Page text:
A trail intersection at Two Mile Farm in North Marshfield.

My first child was born this past May, on the first sunny day after a week of rainstorms. The sun shone for a few more days after his birth, but not long after that, we had another series of dark, wet, gloomy days.

You’re not really supposed to bring a newborn out into public month in the first month or two of his life. Until he receives some key vaccinations, it’s better to limit his exposure to other people and the germs they may carry. So I was dutifully staying home and otherwise out of the public sphere. I didn’t mind at all – I needed my rest and it was enough work making sure my baby was kept well-fed and clean-diapered.

This was fine with me, especially since I could go out in my yard for a short walk or just sit outside on my bench swing. But when the rains came back and I felt like I was stuck inside, I started to experience a little bit of cabin fever. One Sunday afternoon when the skies had cleared enough to justify a walk in the woods, I invited a friend to join me and the baby for a jaunt at Two Mile Reservation in North Marshfield, just down the street from my house.

After preparing my son to be outside (tucked into an infant sling, protected from the elements), my friend and I started out down the path into the reservation. We had gone about twenty feet when I saw a golden retriever approaching from the trail ahead. My friend was attacked once by a dog and she still feels terror when a canine of any sort begins running toward her. I said, “It’s a golden retriever; it’s gonna be okay,” and it was, as the dog wagged its tail and continued past us. But behind it was another dog, and it wasn’t so well-mannered. It ignored my friend, but instead jumped up on me, its paws just missing my son. You can imagine how I felt – taking my baby out for the first time and having a strange dog jump up at him.

The dogs’ owners came around the corner just then. I asked, “You do know there’s a leash law?”

They said, “We came after the dogs as soon as we knew you were there.”

“And anyway,” they continued, “The reservation permits dogs to run free.”

I was surprised by their defiance. Did the leash law not apply, as the property was not owned by the town? Was it really okay for a dog to jump up at my newborn baby? Even if their dog didn’t have to be leashed while in the reservation, weren’t the owners required to keep their dog under control?

A bit shaken, my friend and I managed to enjoy our walk. The fresh air and exercise did me and my cabin fever a world of good. But it got me wondering about the rules around dogs in our local nature preserves, what’s permitted and what’s not.

Returning to the trail later in the year.

This is what I learned. In a nutshell, dogs must be under control at all times. Some places require leashes, and some do not. Here’s the scoop.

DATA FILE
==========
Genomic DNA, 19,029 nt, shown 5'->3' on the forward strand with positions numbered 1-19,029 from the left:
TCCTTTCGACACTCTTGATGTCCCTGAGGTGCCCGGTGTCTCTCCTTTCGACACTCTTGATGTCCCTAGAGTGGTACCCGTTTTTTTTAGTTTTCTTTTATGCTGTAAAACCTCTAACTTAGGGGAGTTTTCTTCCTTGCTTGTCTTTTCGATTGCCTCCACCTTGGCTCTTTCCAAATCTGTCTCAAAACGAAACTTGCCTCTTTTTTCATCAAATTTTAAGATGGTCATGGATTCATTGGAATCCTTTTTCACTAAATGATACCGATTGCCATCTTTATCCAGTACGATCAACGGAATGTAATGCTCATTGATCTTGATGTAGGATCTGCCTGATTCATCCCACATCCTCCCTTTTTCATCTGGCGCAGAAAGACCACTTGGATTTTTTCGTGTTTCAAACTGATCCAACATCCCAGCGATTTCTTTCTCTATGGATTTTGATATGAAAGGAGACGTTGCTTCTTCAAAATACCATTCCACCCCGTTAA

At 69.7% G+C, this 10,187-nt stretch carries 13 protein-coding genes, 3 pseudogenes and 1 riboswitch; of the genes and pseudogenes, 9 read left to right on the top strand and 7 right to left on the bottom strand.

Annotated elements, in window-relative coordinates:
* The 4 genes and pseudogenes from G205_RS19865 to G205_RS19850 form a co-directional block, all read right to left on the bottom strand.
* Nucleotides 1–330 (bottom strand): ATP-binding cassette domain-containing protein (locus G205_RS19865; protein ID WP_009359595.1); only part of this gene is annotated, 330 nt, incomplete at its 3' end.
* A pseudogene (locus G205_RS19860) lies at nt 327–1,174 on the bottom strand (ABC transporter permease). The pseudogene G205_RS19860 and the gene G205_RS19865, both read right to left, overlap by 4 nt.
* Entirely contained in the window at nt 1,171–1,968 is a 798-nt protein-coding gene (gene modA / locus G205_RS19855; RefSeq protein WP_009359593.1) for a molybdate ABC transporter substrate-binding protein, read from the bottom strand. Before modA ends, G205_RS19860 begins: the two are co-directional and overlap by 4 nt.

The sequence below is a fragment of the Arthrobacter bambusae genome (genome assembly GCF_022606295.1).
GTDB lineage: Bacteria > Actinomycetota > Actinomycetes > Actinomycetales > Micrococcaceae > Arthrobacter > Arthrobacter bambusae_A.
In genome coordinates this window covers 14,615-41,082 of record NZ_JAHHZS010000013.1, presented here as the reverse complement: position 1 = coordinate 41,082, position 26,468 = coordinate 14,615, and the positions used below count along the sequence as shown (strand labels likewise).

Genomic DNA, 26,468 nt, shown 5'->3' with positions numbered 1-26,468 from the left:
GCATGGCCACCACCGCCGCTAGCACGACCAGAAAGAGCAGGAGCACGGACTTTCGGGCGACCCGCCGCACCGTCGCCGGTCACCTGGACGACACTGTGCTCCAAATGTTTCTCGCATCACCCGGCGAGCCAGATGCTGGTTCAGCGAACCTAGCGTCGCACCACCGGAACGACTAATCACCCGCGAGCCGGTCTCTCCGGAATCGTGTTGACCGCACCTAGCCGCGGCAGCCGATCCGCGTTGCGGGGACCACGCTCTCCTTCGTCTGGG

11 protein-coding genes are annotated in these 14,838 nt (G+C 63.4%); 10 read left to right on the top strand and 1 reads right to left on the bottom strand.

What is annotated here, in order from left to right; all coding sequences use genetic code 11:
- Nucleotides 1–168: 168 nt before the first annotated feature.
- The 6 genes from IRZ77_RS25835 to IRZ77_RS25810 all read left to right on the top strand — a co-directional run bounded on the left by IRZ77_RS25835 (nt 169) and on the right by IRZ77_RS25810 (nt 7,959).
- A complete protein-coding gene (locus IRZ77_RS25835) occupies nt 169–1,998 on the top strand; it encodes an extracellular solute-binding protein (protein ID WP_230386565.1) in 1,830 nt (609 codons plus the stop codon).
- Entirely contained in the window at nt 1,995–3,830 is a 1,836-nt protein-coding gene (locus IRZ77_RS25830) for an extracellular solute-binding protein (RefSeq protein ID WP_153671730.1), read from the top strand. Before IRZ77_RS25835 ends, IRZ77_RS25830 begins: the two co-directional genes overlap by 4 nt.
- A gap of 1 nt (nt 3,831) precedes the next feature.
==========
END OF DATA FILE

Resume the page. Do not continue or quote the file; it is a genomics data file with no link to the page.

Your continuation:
At properties managed by the Trustees of Reservations (TTOR), including Two Mile Farm, the Norris Reservation, and World’s End, among others, the regulations plainly state that a dog must be kept under control at all times. Dogs must stay on the trails so they don’t disturb wildlife or livestock or damage vegetation. They must also yield to equestrians. People can walk with no more than two dogs per person, and must carry plastic bags with which to pick up the dog’s waste, and dispose of it off the reservation. TTOR also asks that you “Recognize that many people have little contact with dogs and may be afraid of your dog regardless of its size or demeanor.”

Properties managed by the Wildlands Trust of Southeastern Massachusetts, including Willow Brook Farm, Pudding Hill Reservation, the Tucker Preserve, and others, the rule is as follows. “Dogs, properly leashed, are permitted at most preserves. Please respect other visitors, our neighbors and wildlife by keeping your pet under control.” You should check posted signs at a given preserve to make sure it is one that welcomes dogs.

Mass Audubon, whose local open space parcels include North Hill Marsh, the North River Sanctuary, and Daniel Webster Wildlife Sanctuary, is much stricter. Their policy is that you “Do not bring pets, leashed or unleashed, on to the site.”

Properties owned by individual towns and managed by their Conservation Commissions have rules that vary on the basic theme that a dog must be kept under control at all times. Some towns, such as Kingston, Hanover and Norwell, require that the dog be kept on a leash. So bring your leash to Bay Farm, Luddam’s Ford Park, and Stetson Meadows, to name a few. Others, like Duxbury and Pembroke, only ask that your dog be kept under control, and that you use common sense when approaching other people or animals.

It seems it all comes down to being considerate. Do not assume that anyone walking in the woods is comfortable with dogs – they could be allergic, or like my friend, somewhat traumatized by a past incident. If the property requires that you keep your dog on a leash, please do. If it requires only that you keep your dog under control, then use your head. “Under control” should include keeping the dog within sight, so that if a person or another dog comes around the corner, you can stop your animal from being friendlier than the other person would like. A dog licking or jumping up on a stranger is never appropriate. And by all means, bring a plastic bag and pick up any mess your pet leaves behind!

By Kezia Bacon-Bernstein, correspondent
June 2006